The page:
Countries like Vietnam and Cambodia and Lao and Myanmar are POOR COUNTRIES. They are countries that have been bombed and torn apart by 1st World nations such as the U.S., Japan (W.W. II), and France. And these poor Southeast Asian countries are still suffering from the messy wars countries like France, England, and the U.S. had waged in this part of the world. Rural families in Cambodia, Lao, and Vietnam still run into unexploded ordinances (UXO) that the U.S. or France had littered all over their country. You will see people in Vietnam who have lost their hands and arms or legs to bombs, and you will see babies born with the most horrific mutations imaginable as a result of the chemical warfare the U.S. waged in Vietnam.

I will later discuss what effects "Agent Orange" has had and continues to have on the children of Vietnam.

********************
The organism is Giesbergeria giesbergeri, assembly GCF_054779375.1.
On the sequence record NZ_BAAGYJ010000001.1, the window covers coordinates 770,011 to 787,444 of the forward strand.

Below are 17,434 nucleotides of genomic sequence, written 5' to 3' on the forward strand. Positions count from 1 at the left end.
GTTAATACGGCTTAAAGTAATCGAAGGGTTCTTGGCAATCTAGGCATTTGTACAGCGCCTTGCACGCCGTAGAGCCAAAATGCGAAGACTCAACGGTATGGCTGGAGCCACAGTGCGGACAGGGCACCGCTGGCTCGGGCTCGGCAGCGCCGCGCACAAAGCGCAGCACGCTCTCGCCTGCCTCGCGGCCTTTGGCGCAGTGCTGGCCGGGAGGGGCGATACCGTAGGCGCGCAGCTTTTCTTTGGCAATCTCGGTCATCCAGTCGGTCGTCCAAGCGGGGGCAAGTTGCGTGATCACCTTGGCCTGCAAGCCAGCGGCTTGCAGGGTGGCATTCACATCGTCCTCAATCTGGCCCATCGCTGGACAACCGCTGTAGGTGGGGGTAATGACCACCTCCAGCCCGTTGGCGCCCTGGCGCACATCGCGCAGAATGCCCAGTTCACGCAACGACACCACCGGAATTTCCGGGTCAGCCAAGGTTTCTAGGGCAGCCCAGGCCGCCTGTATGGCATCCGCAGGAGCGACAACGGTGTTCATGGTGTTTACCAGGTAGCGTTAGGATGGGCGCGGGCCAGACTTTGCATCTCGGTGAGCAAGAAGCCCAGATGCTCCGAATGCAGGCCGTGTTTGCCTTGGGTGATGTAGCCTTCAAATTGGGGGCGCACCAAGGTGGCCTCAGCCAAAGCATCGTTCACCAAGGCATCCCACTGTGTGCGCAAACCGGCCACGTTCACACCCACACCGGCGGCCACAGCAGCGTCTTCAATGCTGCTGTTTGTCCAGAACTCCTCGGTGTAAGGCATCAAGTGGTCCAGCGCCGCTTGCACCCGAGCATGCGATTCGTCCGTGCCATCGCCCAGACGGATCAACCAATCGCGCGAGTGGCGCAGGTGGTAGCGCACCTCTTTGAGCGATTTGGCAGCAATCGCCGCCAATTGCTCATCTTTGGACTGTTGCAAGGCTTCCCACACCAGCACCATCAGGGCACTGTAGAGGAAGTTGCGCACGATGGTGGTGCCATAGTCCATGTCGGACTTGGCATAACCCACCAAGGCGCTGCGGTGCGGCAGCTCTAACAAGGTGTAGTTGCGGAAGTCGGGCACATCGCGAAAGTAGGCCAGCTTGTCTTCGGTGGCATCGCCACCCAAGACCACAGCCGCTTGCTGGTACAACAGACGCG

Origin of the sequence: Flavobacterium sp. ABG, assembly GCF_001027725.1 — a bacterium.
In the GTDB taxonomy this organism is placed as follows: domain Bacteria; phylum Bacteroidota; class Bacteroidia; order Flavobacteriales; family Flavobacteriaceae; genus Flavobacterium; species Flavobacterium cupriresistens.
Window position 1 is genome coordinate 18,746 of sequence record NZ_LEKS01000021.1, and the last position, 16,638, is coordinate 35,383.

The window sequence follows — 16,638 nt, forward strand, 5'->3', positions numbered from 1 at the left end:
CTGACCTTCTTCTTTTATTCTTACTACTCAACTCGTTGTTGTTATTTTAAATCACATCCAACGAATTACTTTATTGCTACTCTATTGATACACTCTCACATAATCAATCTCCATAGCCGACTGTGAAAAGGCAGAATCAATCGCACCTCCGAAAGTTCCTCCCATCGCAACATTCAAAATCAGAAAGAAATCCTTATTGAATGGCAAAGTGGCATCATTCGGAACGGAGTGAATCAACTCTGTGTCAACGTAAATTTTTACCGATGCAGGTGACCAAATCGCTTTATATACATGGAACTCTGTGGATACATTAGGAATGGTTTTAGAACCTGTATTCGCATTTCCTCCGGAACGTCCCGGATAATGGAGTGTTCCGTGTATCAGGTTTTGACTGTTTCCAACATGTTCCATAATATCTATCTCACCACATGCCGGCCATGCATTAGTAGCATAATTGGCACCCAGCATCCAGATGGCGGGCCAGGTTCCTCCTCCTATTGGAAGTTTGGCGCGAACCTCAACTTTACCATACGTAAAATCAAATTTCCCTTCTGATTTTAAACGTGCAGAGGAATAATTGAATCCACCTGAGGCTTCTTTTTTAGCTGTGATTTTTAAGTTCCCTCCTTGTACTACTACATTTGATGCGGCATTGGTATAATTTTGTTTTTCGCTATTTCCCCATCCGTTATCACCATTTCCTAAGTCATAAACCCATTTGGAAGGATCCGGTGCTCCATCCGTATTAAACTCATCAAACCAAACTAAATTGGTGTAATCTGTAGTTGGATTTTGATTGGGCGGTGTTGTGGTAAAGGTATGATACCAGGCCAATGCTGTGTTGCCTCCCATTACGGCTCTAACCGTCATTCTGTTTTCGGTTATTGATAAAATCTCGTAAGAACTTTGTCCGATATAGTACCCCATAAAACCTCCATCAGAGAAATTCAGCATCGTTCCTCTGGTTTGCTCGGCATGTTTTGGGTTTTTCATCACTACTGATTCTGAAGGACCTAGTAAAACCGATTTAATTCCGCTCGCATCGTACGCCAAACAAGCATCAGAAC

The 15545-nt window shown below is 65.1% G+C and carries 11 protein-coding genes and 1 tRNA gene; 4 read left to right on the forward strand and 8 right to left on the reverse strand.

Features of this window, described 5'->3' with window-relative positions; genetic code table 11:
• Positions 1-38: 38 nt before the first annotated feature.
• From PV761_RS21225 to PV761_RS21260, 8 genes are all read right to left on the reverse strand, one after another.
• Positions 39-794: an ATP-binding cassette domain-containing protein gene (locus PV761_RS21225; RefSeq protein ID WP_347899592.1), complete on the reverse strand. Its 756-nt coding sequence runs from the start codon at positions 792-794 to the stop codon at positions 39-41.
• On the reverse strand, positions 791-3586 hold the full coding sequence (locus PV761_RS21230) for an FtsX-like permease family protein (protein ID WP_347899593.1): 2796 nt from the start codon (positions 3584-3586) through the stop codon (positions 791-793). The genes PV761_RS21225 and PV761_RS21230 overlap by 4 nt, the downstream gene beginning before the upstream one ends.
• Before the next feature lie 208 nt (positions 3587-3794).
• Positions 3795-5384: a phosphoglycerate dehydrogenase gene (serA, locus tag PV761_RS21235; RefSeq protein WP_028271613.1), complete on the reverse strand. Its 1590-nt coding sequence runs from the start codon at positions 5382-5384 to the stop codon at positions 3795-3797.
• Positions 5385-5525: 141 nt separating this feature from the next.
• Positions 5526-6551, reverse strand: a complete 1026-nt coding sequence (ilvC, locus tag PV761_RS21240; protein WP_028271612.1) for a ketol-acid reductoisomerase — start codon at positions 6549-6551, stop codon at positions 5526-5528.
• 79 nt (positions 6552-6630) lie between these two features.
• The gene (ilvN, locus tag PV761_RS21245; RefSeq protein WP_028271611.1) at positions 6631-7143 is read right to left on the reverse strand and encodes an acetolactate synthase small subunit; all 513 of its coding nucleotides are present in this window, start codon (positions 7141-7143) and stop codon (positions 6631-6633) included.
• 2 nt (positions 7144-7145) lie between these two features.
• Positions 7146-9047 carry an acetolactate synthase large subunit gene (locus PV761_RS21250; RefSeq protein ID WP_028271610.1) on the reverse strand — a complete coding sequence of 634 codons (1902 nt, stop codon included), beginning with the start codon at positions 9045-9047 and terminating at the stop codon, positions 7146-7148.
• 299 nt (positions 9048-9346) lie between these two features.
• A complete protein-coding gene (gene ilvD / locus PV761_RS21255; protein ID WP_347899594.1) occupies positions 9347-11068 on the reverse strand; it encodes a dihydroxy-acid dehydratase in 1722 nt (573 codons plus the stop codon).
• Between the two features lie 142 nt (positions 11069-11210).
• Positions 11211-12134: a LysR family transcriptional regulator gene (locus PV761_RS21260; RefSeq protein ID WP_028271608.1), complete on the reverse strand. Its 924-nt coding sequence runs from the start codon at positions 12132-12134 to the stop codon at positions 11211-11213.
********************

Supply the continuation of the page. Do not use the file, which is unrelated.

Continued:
Since the U.S. never bothered to clean up the mess that the left behind after tearing up a country like Vietnam apart do you honestly think that the people of Vietnam or individual back packers like myself give two s$#ts that big media corporations like VIACOM are loosing millions of dollars to pirated goods in Southeast Asia??? No, I dont give a f**k!!! Let the pirating industry continue to flourish in countries like Vietnam. The Vietnamese today can not afford the high prices of genuine western goods. But everyone wants them due the wonders of western marketing and advertising. Let the Vietnamese buy pirated C.D.'s, DVD's, books, and clothing. They deserve to have them and enjoy them at the cost of the money lost by 1st World corporations. It is the least we can do for them after the fact that we from 1st World Nations (the U.S., Japan, France, and so forth) have ripped their countries apart - killing millions of civilians - and left without botherig to clean up our mess.